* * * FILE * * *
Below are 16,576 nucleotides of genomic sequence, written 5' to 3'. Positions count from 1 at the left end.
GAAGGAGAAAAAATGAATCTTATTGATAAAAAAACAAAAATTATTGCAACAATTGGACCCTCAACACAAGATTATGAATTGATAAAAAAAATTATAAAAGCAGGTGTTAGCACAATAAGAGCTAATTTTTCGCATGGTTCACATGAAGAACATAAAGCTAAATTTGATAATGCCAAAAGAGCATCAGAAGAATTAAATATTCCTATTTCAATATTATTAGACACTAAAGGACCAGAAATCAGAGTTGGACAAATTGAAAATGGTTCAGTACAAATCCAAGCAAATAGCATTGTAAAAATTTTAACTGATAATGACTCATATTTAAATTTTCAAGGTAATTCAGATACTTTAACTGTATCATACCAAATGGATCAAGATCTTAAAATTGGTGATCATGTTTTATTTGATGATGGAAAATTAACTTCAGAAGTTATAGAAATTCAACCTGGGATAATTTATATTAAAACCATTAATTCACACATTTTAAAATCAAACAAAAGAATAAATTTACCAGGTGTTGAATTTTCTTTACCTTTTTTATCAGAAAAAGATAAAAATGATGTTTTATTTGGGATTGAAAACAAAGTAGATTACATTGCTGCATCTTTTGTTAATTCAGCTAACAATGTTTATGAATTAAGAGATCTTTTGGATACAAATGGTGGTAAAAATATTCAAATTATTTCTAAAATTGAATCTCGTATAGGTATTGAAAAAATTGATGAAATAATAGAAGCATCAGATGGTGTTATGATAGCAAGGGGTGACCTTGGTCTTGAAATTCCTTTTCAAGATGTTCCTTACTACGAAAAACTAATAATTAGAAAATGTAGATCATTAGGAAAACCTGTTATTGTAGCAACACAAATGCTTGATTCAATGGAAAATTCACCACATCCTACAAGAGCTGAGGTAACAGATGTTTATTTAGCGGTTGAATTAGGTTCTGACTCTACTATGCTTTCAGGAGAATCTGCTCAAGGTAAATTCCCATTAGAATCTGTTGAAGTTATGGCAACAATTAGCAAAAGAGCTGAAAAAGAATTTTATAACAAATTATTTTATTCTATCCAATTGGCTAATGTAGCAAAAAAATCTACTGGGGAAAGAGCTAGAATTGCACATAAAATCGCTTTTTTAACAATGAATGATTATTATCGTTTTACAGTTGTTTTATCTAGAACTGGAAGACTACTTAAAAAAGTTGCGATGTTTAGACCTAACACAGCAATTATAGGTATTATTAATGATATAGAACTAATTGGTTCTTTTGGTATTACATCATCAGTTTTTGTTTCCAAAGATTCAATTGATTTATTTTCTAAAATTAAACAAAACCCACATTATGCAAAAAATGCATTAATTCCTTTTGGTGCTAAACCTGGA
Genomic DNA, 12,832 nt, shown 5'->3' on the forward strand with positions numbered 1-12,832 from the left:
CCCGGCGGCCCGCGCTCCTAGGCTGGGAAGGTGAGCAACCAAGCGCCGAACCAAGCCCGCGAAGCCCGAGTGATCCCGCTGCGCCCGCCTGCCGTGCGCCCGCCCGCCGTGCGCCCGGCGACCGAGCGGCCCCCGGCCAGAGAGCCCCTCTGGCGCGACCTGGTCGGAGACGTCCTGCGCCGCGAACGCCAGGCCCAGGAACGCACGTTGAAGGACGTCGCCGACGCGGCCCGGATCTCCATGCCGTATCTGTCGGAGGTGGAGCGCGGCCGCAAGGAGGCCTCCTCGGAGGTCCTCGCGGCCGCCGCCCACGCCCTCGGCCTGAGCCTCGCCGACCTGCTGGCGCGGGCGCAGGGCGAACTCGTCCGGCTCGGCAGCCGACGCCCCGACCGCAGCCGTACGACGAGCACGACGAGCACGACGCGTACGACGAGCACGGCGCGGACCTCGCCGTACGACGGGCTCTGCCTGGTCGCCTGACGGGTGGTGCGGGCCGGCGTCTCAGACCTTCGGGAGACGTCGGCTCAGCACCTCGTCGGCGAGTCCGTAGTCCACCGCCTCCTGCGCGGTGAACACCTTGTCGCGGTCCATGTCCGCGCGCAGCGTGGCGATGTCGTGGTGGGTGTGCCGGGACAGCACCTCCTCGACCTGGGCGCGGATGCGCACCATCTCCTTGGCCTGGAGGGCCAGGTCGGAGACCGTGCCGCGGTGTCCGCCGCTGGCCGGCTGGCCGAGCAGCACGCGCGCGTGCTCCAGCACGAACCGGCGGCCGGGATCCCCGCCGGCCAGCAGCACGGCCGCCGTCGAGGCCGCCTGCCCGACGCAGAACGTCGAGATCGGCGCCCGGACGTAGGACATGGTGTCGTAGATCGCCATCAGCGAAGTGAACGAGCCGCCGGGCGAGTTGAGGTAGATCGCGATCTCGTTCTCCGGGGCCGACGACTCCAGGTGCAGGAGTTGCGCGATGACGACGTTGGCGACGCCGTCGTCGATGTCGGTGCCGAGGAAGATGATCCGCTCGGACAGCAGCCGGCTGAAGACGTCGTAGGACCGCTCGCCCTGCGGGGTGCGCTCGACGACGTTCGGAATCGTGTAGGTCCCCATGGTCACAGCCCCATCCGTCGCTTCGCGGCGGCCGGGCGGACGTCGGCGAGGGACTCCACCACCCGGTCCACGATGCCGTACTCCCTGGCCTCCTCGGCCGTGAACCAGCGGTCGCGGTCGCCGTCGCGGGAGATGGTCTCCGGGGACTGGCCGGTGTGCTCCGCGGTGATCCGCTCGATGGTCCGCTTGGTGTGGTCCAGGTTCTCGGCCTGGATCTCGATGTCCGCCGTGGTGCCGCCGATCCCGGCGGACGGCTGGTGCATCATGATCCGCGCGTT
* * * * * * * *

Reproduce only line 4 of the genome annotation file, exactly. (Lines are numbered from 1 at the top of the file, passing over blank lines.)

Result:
CCCGGCGGCCCGCGCTCCTAGGCTGGGAAGGTGAGCAACCAAGCGCCGAACCAAGCCCGCGAAGCCCGAGTGATCCCGCTGCGCCCGCCTGCCGTGCGCCCGCCCGCCGTGCGCCCGGCGACCGAGCGGCCCCCGGCCAGAGAGCCCCTCTGGCGCGACCTGGTCGGAGACGTCCTGCGCCGCGAACGCCAGGCCCAGGAACGCACGTTGAAGGACGTCGCCGACGCGGCCCGGATCTCCATGCCGTATCTGTCGGAGGTGGAGCGCGGCCGCAAGGAGGCCTCCTCGGAGGTCCTCGCGGCCGCCGCCCACGCCCTCGGCCTGAGCCTCGCCGACCTGCTGGCGCGGGCGCAGGGCGAACTCGTCCGGCTCGGCAGCCGACGCCCCGACCGCAGCCGTACGACGAGCACGACGAGCACGACGCGTACGACGAGCACGGCGCGGACCTCGCCGTACGACGGGCTCTGCCTGGTCGCCTGACGGGTGGTGCGGGCCGGCGTCTCAGACCTTCGGGAGACGTCGGCTCAGCACCTCGTCGGCGAGTCCGTAGTCCACCGCCTCCTGCGCGGTGAACACCTTGTCGCGGTCCATGTCCGCGCGCAGCGTGGCGATGTCGTGGTGGGTGTGCCGGGACAGCACCTCCTCGACCTGGGCGCGGATGCGCACCATCTCCTTGGCCTGGAGGGCCAGGTCGGAGACCGTGCCGCGGTGTCCGCCGCTGGCCGGCTGGCCGAGCAGCACGCGCGCGTGCTCCAGCACGAACCGGCGGCCGGGATCCCCGCCGGCCAGCAGCACGGCCGCCGTCGAGGCCGCCTGCCCGACGCAGAACGTCGAGATCGGCGCCCGGACGTAGGACATGGTGTCGTAGATCGCCATCAGCGAAGTGAACGAGCCGCCGGGCGAGTTGAGGTAGATCGCGATCTCGTTCTCCGGGGCCGACGACTCCAGGTGCAGGAGTTGCGCGATGACGACGTTGGCGACGCCGTCGTCGATGTCGGTGCCGAGGAAGATGATCCGCTCGGACAGCAGCCGGCTGAAGACGTCGTAGGACCGCTCGCCCTGCGGGGTGCGCTCGACGACGTTCGGAATCGTGTAGGTCCCCATGGTCACAGCCCCATCCGTCGCTTCGCGGCGGCCGGGCGGACGTCGGCGAGGGACTCCACCACCCGGTCCACGATGCCGTACTCCCTGGCCTCCTCGGCCGTGAACCAGCGGTCGCGGTCGCCGTCGCGGGAGATGGTCTCCGGGGACTGGCCGGTGTGCTCCGCGGTGATCCGCTCGATGGTCCGCTTGGTGTGGTCCAGGTTCTCGGCCTGGATCTCGATGTCCGCCGTGGTGCCGCCGATCCCGGCGGACGGCTGGTGCATCATGATCCGCGCGTT